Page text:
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tulippanda
Reply with quote  #1 

Hello,

Having read a lot on this very interesting forum already, I now post a message, as I would be happy to get some advice on a good language system for us.

Let me first explain our situation:

  • father is from Netherlands (native language: Dutch)
  • mother is from China (native language: Mandarin Chinese)
  • father doesn’t understand or speak Chinese
  • mother understands a little bit of Dutch
  • in our daily life, and at home we communicate in English; we’re both fluent
  • we currently live in Malaysia (community languages are many, but mostly Malay and English)
  • our baby daughter was born here in May 2013 [smile]
  • for the time being we’ll stay here, in the future we may move (e.g. to the Netherlands)

Our goal is to raise our daughter in three languages: English, Mandarin Chinese and Dutch.

As there are two of us and three languages, one-parent-one-language won’t work. Also asystem like minority-language-at-home won’t really work. We do need English at home, as it is the only language in which father and mother can understand each other.

So we need to come up with something else. We’re not yet in the phase that our daughter starts to talk, but we understand we should start early. Even though not speaking yet, she is already learning we understood.

What may be relevant to know too, is that father has a full-time job so only spends time with baby in the evenings and weekends. Mother is currently a full-time mom, so spends a lot of time with baby.

We put a lot of effort in working out a system that would work for us. Below a few a few systems that we can think of. All come with their issues and concerns though.

SYSTEM 1:

  • Mother speaks Chinese when alone with baby (=daytime)
  • Father speaks Dutch when alone with baby (=short spells in evening and weekends)
  • Both speak English when everyone is together (=most of evenings and weekends)
This is our preferred system basically. It gives exposure in all three language, and is convenient in a sense that father and mother still understand each other: when together English is the language. It iswhat we have mostly been doing so far. But here are the concerns:
  • It means that we swap languages a lot. Especially father alternates between English and Dutch towards baby. Too confusing for baby...?
  • Dutch exposure quite limited

Really concerned about the possible confusion for baby. You read everywhere that the baby gets confused if the same person alternates between two languages when speaking to him/her.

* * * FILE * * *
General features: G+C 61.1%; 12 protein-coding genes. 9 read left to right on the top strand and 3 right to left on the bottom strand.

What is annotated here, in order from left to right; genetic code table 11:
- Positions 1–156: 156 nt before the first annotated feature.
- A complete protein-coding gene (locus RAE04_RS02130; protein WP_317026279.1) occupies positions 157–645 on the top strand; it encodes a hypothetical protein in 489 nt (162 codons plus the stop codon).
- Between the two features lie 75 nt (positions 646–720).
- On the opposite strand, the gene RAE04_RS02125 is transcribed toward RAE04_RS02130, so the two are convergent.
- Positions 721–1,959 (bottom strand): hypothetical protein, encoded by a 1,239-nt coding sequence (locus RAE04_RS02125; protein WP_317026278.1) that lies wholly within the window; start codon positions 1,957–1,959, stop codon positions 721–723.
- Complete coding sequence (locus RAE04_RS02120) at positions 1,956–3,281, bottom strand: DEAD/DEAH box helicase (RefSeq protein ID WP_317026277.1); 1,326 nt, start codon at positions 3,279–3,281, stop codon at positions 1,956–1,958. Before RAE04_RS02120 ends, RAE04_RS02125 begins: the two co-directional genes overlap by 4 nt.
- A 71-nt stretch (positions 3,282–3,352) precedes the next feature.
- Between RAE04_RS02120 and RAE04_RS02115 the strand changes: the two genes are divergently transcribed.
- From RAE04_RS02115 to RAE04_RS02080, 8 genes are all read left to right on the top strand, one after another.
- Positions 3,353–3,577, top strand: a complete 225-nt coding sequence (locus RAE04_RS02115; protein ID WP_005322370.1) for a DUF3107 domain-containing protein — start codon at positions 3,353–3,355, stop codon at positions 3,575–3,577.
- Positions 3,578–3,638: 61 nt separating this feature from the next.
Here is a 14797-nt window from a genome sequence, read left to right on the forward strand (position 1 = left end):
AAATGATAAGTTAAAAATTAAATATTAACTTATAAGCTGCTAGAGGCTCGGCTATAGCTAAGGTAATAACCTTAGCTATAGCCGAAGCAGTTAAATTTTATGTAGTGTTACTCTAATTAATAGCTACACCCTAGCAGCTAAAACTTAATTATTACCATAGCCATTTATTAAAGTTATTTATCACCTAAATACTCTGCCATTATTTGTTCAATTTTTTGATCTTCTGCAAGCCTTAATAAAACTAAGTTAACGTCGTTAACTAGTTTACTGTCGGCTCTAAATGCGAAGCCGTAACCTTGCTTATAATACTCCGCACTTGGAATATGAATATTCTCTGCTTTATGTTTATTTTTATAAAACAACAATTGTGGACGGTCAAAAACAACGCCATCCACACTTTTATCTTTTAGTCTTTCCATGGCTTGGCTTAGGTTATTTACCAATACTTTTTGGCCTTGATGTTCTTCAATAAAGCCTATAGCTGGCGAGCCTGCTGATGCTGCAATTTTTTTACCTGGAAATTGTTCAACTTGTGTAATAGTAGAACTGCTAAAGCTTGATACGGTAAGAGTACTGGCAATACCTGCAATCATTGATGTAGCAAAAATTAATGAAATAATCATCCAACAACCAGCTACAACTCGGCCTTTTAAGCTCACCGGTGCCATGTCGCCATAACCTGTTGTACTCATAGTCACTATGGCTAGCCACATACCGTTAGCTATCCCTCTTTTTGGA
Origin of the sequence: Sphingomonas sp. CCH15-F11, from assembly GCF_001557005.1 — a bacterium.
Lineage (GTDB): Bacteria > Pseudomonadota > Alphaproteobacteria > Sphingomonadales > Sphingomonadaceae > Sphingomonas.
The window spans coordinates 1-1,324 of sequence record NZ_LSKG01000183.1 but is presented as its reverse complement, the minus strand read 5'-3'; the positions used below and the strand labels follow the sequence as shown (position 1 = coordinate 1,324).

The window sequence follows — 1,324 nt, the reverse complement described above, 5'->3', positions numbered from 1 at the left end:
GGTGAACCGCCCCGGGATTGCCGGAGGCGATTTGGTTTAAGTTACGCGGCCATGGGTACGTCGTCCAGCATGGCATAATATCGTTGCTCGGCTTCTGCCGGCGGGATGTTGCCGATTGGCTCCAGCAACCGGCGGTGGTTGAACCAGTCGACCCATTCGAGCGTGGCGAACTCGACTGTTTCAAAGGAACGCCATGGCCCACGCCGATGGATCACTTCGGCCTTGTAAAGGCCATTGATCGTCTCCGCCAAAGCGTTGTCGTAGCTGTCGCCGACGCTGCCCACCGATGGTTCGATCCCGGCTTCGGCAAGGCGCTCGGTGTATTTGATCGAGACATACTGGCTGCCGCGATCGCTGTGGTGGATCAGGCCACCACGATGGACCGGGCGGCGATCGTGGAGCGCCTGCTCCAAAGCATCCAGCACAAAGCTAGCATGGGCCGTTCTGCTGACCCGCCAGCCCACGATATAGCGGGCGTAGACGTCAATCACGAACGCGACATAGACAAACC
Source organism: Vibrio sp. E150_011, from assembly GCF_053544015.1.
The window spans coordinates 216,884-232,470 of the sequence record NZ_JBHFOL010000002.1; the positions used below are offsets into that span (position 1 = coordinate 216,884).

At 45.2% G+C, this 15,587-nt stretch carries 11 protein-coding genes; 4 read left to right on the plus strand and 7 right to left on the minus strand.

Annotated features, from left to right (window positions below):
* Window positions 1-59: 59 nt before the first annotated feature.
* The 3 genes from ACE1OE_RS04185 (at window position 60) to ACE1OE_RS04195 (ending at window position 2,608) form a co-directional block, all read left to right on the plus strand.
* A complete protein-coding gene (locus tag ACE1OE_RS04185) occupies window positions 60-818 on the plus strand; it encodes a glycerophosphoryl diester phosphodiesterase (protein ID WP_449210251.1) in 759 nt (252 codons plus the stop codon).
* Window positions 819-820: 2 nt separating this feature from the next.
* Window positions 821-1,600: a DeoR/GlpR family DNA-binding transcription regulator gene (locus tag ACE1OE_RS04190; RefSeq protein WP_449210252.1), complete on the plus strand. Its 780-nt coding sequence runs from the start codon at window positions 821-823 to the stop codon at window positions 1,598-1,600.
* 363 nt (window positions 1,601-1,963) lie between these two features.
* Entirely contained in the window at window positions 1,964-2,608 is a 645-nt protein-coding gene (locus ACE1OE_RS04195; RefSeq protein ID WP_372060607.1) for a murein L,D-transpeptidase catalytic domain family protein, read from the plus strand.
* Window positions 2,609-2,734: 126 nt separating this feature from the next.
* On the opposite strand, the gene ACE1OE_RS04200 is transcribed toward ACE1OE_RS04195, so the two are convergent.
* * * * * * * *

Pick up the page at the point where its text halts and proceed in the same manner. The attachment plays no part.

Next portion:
So that’s why we have been thinking of alternatives.

SYSTEM 2:

  •  Mother speaks Chinese when talking directly to baby, and repeats in English when father needs to understand too
  • Father speaks Dutch when talking directly to baby, and repeats in English when mother needs to understand too
  • Father and mother speak English to each other

The may be less confusing for baby as we speak only when language each to the baby, but here are the concerns:

  • Baby may not learn to speak English well. Although exposed to it (by listening to father and mother), no one speaks English with her.
  • It may just not work in practice. We kind of tried this too, but it just feels.... odd. It’s strange if we all the time say things that the other cannot understand when together as a family, or need to translate it. At the end, we need to have a “family language” in which we can communicate with everyone together at the same time. We're one family, not two. For which English is the only choice.

SYSTEM 3:

  • Mother speaks Chinese when alone with baby (=daytime)
  • Mother speaks English when father also around
  • Father always speaks Dutch to baby, and repeats in English with necessary (to make mother understand)

A mixture of the two other systems. It gives reasonably equal exposure in all three language, but there is still the oddity that father is not speaking the “family language”, but is speaking a lot in a language that mother doesn’t understand.

In addition we can also make plans to start with English and Chinese first, and add Dutch later. Or start with SYSTEM 3 and trust that mother will also pick up Dutch when being exposed sufficiently. Or...

But before typing even longer: I am happy to hear some feedback, opinions, suggestions, advice, ....